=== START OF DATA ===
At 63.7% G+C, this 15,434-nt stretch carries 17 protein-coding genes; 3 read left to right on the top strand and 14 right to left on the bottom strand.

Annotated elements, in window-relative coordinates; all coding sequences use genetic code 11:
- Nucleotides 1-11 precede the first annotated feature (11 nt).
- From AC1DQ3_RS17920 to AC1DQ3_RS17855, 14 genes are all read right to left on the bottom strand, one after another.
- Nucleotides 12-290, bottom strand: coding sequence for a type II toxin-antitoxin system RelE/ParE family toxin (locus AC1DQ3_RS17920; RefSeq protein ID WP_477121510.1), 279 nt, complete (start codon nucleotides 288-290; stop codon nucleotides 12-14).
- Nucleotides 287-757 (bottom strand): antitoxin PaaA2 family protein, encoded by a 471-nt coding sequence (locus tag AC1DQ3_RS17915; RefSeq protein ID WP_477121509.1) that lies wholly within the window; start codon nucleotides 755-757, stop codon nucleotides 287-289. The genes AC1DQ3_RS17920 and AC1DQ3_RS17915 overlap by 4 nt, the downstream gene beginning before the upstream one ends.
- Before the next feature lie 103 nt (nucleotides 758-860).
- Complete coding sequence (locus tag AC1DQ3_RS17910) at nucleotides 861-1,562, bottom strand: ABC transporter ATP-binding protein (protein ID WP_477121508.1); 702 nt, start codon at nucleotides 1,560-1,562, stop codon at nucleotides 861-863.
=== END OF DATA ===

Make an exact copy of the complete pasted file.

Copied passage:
At 63.7% G+C, this 15,434-nt stretch carries 17 protein-coding genes; 3 read left to right on the top strand and 14 right to left on the bottom strand.

Annotated elements, in window-relative coordinates; all coding sequences use genetic code 11:
- Nucleotides 1-11 precede the first annotated feature (11 nt).
- From AC1DQ3_RS17920 to AC1DQ3_RS17855, 14 genes are all read right to left on the bottom strand, one after another.
- Nucleotides 12-290, bottom strand: coding sequence for a type II toxin-antitoxin system RelE/ParE family toxin (locus AC1DQ3_RS17920; RefSeq protein ID WP_477121510.1), 279 nt, complete (start codon nucleotides 288-290; stop codon nucleotides 12-14).
- Nucleotides 287-757 (bottom strand): antitoxin PaaA2 family protein, encoded by a 471-nt coding sequence (locus tag AC1DQ3_RS17915; RefSeq protein ID WP_477121509.1) that lies wholly within the window; start codon nucleotides 755-757, stop codon nucleotides 287-289. The genes AC1DQ3_RS17920 and AC1DQ3_RS17915 overlap by 4 nt, the downstream gene beginning before the upstream one ends.
- Before the next feature lie 103 nt (nucleotides 758-860).
- Complete coding sequence (locus tag AC1DQ3_RS17910) at nucleotides 861-1,562, bottom strand: ABC transporter ATP-binding protein (protein ID WP_477121508.1); 702 nt, start codon at nucleotides 1,560-1,562, stop codon at nucleotides 861-863.